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How a single terrorist nuclear bomb would affect a city

The effects of a single terrorist nuclear bomb, Bulletin of the Atomic Scientists 
Matthew Bunn Nickolas Roth28 SEPTEMBER 2017,   The escalating threats between North Korea and the United States make it easy to forget the “nuclear nightmare,” as former US Secretary of Defense William J. Perry put it, that could result even from the use of just a single terrorist nuclear bomb in the heart of a major city.

At the risk of repeating the vast literature on the tragedies of Hiroshima and Nagasaki—and the substantial literature surrounding nuclear tests and simulations since then—we attempt to spell out here the likely consequences of the explosion of a single terrorist nuclear bomb on a major city, and its subsequent ripple effects on the rest of the planet. Depending on where and when it was detonated, the blast, fire, initial radiation, and long-term radioactive fallout from such a bomb could leave the heart of a major city a smoldering radioactive ruin, killing tens or hundreds of thousands of people and wounding hundreds of thousands more. Vast areas would have to be evacuated and might be uninhabitable for years. Economic, political, and social aftershocks would ripple throughout the world. A single terrorist nuclear bomb would change history. The country attacked—and the world—would never be the same.

The idea of terrorists accomplishing such a thing is, unfortunately, not out of the question; it is far easier to make a crude, unsafe, unreliable nuclear explosive that might fit in the back of a truck than it is to make a safe, reliable weapon of known yield that can be delivered by missile or combat aircraft. Numerous government studies have concluded that it is plausible that a sophisticated terrorist group could make a crude bomb if they got the needed nuclear material. And in the last quarter century, there have been some 20 seizures of stolen, weapons-usable nuclear material, and at least two terrorist groups have made significant efforts to acquire nuclear bombs.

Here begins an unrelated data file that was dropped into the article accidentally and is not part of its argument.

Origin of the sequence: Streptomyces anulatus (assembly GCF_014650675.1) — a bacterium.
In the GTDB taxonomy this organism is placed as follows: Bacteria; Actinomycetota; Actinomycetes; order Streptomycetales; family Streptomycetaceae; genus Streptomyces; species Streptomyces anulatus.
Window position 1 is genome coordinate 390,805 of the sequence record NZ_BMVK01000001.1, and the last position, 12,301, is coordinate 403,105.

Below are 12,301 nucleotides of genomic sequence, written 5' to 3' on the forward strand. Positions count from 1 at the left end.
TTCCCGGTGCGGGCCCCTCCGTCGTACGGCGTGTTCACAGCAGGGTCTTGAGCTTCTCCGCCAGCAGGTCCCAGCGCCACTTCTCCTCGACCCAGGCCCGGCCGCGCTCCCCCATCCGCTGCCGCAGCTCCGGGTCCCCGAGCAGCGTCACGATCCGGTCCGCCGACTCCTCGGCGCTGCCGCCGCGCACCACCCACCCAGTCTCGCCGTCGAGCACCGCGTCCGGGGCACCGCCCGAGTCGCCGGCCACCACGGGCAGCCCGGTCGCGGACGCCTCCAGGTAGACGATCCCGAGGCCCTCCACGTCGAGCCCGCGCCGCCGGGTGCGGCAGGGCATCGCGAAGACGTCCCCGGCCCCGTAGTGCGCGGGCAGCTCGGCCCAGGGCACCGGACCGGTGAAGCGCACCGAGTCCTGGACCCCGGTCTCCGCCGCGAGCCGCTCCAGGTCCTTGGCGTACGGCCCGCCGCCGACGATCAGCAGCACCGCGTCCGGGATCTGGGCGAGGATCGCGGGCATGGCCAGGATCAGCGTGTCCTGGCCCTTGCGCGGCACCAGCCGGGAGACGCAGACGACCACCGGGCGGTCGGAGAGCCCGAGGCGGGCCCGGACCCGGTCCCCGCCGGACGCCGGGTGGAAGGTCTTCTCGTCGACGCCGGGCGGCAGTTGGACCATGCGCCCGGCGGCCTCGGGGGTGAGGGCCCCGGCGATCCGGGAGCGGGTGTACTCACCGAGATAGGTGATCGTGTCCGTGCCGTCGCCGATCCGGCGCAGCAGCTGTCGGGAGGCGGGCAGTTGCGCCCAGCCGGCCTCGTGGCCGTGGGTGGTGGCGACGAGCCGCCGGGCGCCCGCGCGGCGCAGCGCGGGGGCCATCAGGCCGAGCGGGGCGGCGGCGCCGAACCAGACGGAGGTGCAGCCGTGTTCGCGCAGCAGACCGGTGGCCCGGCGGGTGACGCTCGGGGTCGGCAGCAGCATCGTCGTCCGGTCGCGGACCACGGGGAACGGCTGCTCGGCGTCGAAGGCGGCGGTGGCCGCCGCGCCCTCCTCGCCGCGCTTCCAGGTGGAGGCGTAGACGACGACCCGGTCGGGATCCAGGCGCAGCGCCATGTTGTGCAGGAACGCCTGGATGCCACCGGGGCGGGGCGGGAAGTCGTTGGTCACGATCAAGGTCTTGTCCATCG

Terrorist use of an actual nuclear bomb is a low-probability event—but the immensity of the consequences means that even a small chance is enough to justify an intensive effort to reduce the risk. Fortunately, since the early 1990s, countries around the world have significantly reduced the danger—but it remains very real, and there is more to do to ensure this nightmare never becomes reality.

Brighter than a thousand suns. Imagine a crude terrorist nuclear bomb—containing a chunk of highly enriched uranium just under the size of a regulation bowling ball, or a much smaller chunk of plutonium—suddenly detonating inside a delivery van parked in the heart of a major city……….

The silent killer. The bomb’s immediate effects would be followed by a slow, lingering killer: radioactive fallout. A bomb detonated at ground level would dig a huge crater, hurling tons of earth and debris thousands of feet into the sky. Sucked into the rising fireball, these particles would mix with the radioactive remainders of the bomb, and over the next few hours or days, the debris would rain down for miles downwind. Depending on weather and wind patterns, the fallout could actually be deadlier and make a far larger area unusable than the blast itself. Acute radiation sickness from the initial radiation pulse and the fallout would likely affect tens of thousands of people. Depending on the dose, they might suffer from vomiting, watery diarrhea, fever, sores, loss of hair, and bone marrow depletion. Some would survive; some would die within days; some would take months to die. Cancer rates among the survivors would rise. Women would be more vulnerable than men—children and infants especially so.